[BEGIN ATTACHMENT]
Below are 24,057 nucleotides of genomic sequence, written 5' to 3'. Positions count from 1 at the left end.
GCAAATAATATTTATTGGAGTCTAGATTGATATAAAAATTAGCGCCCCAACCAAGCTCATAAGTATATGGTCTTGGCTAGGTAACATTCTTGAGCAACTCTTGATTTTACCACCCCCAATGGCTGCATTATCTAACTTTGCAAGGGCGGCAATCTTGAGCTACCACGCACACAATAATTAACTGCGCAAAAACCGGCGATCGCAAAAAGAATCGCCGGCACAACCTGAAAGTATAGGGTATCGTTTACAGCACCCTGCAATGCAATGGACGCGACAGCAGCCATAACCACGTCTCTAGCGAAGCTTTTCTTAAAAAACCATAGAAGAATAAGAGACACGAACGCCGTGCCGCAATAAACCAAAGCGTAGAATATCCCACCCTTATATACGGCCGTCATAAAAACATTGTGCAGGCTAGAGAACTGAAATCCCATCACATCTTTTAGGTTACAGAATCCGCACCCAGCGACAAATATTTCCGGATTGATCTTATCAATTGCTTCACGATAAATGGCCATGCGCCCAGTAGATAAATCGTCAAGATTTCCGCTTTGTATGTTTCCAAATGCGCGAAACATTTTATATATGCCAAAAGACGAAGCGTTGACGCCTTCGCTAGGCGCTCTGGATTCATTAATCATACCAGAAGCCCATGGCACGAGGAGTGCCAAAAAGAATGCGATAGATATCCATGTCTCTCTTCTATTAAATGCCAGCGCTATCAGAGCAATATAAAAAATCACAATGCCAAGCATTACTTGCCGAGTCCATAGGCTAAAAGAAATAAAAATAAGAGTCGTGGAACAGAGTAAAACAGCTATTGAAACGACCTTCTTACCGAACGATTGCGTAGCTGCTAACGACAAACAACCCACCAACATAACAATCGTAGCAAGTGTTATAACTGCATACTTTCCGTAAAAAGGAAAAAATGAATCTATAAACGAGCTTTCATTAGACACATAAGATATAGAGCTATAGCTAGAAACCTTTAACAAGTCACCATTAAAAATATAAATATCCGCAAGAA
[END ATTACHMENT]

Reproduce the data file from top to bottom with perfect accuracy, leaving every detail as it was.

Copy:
Below are 24,057 nucleotides of genomic sequence, written 5' to 3'. Positions count from 1 at the left end.
GCAAATAATATTTATTGGAGTCTAGATTGATATAAAAATTAGCGCCCCAACCAAGCTCATAAGTATATGGTCTTGGCTAGGTAACATTCTTGAGCAACTCTTGATTTTACCACCCCCAATGGCTGCATTATCTAACTTTGCAAGGGCGGCAATCTTGAGCTACCACGCACACAATAATTAACTGCGCAAAAACCGGCGATCGCAAAAAGAATCGCCGGCACAACCTGAAAGTATAGGGTATCGTTTACAGCACCCTGCAATGCAATGGACGCGACAGCAGCCATAACCACGTCTCTAGCGAAGCTTTTCTTAAAAAACCATAGAAGAATAAGAGACACGAACGCCGTGCCGCAATAAACCAAAGCGTAGAATATCCCACCCTTATATACGGCCGTCATAAAAACATTGTGCAGGCTAGAGAACTGAAATCCCATCACATCTTTTAGGTTACAGAATCCGCACCCAGCGACAAATATTTCCGGATTGATCTTATCAATTGCTTCACGATAAATGGCCATGCGCCCAGTAGATAAATCGTCAAGATTTCCGCTTTGTATGTTTCCAAATGCGCGAAACATTTTATATATGCCAAAAGACGAAGCGTTGACGCCTTCGCTAGGCGCTCTGGATTCATTAATCATACCAGAAGCCCATGGCACGAGGAGTGCCAAAAAGAATGCGATAGATATCCATGTCTCTCTTCTATTAAATGCCAGCGCTATCAGAGCAATATAAAAAATCACAATGCCAAGCATTACTTGCCGAGTCCATAGGCTAAAAGAAATAAAAATAAGAGTCGTGGAACAGAGTAAAACAGCTATTGAAACGACCTTCTTACCGAACGATTGCGTAGCTGCTAACGACAAACAACCCACCAACATAACAATCGTAGCAAGTGTTATAACTGCATACTTTCCGTAAAAAGGAAAAAATGAATCTATAAACGAGCTTTCATTAGACACATAAGATATAGAGCTATAGCTAGAAACCTTTAACAAGTCACCATTAAAAATATAAATATCCGCAAGAA